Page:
for so many failures at the be selective, and to that end, cal practice at Dublin. Shortly  He was arrested in 1798, to
bar examinations is greatly in a sense, competitive.     after his arrival there he was gether with the other leaders
because of faults in the ques-  A Justice of tme Supreme appointed a court physician, a of the United Irishmen, and
tions but more because of the, Court of Florida states:   post which conferred trust and was first confined in Newgate
quality of the candidates andl In my judgment the fun- carried substantial remunera- Prison, Dublin, but later was
oF their preparation. We all damental   reaso    for  the lion. However, under the urg- removed to Fort George, Scot-
know that not long ago these large percentage of failures ing of his father, he shortly land. Emmet was in prison for
examinations were perfunc    in our bar examinations is abandoned medicine for the more than       three years, but
toryb I remember one case twofold, as follows: (1) Lack law, and devoted two years and finally he was released with
where the committee good- of academic and professio nal' a half to its study at the Tem- others and transported to Hol-
naturedly admitted a candi nualifications on the part of ple in London, returning to land. Thence he went to Paris,
date  f r om  wh omn they the applicant.     (2) A    too IDublin and securing admission and was formally appointed by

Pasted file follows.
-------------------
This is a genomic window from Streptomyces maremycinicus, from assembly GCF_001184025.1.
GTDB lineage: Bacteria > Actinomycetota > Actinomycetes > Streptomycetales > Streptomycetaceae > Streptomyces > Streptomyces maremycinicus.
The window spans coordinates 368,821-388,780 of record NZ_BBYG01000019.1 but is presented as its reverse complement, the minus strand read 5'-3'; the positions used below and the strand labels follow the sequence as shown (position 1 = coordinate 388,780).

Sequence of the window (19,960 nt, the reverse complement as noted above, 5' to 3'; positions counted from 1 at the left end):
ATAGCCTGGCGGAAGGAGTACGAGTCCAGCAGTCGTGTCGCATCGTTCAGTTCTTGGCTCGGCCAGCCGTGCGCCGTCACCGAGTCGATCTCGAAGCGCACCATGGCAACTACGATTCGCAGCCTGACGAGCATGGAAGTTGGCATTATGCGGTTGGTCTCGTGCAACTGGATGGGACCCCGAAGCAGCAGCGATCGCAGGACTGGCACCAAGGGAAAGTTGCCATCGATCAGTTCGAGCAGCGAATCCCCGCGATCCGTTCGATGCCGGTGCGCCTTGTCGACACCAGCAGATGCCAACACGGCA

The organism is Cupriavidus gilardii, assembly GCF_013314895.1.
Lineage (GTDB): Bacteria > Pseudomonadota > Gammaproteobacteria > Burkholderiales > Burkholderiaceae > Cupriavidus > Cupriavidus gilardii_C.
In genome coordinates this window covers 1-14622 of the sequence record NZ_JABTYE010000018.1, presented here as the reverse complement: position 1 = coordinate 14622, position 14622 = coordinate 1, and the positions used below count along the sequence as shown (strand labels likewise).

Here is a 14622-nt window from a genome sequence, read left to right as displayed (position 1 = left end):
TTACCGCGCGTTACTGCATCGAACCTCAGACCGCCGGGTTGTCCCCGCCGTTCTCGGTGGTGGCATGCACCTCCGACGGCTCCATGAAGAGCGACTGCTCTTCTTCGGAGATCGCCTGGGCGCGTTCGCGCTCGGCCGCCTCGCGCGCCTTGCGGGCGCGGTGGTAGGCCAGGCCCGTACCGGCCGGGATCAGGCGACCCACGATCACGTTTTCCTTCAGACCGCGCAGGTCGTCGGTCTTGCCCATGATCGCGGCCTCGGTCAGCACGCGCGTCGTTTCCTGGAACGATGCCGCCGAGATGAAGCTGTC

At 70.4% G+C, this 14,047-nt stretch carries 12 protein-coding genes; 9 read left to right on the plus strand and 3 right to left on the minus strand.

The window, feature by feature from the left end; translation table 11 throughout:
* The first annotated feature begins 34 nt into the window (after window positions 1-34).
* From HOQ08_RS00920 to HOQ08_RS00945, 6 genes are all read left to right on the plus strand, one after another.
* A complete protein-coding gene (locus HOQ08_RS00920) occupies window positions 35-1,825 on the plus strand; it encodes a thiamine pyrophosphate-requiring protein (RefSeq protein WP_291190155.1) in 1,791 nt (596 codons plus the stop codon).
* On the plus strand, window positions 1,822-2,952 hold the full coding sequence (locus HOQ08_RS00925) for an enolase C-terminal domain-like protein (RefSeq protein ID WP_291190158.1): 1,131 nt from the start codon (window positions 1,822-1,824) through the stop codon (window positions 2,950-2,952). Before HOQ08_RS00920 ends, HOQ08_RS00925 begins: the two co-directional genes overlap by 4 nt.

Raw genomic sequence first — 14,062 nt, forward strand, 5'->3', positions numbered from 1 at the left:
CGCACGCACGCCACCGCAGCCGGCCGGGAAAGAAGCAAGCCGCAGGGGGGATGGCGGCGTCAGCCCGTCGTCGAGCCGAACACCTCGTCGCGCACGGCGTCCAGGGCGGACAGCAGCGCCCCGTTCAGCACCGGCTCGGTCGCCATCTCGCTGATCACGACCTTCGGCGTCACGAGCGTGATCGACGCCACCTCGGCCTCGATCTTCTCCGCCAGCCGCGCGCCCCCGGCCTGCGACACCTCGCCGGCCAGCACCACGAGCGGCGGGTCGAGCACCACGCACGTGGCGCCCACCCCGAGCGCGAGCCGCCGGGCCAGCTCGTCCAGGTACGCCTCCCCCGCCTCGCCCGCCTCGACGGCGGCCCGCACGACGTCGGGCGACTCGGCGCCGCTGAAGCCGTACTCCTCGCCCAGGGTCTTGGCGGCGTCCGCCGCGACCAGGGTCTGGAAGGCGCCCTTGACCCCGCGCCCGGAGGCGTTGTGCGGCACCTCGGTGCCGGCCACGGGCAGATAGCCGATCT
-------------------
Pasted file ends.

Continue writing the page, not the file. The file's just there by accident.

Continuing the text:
sought in vain for a correct great tendency on the part to the Irish Bar in 1790. His the United Irishmen to repre
answer to any question. This of the bar exaniners to  ro- legal talents, remarkable do- sent them  there. During his
man and other like him had    (Contintied page 4, eel. 4)  quence, and his family's high  (Continued page 4, tel. 2)

Yale University School of Law
New Haven, Conn.
Karl Nickerson Llewellyn,
associate professor of law at
Yale, now goes to Columbia
to teach in the law school
there, being succeeded by Ros-
coe B. Turner, of Idaho, who
lately has practiced law in
New   York.    Edward   Ray-
mond Turner, Yale professor
of English history, and Ed-
ward 11. Morgan, professor in
Yale Law School, also are to
leave Yale. Professor Morgan
goes to Harvard Law School.
A new professorship is to be
established in Yale Law School
as the result of a gift from
George H. Townsend, Bronx-
ville, N. Y., to the memory of
his father, the late Judge Wil-
liam K. Townsend, who, after
teaching in Yale, became a fed-
eral judge in both district and
circuit courts, obtaining re-
nown in the Second Federal
Harvard Law School
Robert Alphonso Taft, son
of the 26th President of the
United States, obtained the
highest honors ever bestowed
by Harvard Law School.
University of Wisconsin Law
Madison, Wis.
Dean S. H. Richards of the
law school of the University of
Wisconsin says that practically
every citizen is a law violator.
And the dean's statement is
entirely within the truth. There
is scarcely an automobilist who
does not, at some time or other,
exceed the speed limit estab-
lished by city ordinance or
state legislation. Most cities
have an ordinance which makes
the dropping of a gum wrapper
on the street a violation of
law. Parking cars near fire
hydrants is not an uncommon
thing, yet this violates a law.
There are rules against talking
to the   motorman, but the
people still talk. And the so-
called good people often regard
law as something to take with
reservations. If doing a for-
bidden act does not in his
opinion involve any danger to
him, many a good citizen
will disregard the law.   It
seems that there are too many
laws. There are so many pro-
hibitions and regulations that
one must read several hours a
day on nothing but laws and
ordinances if he would find out
what he can and cannot do.
(Continued page 5, col. 4)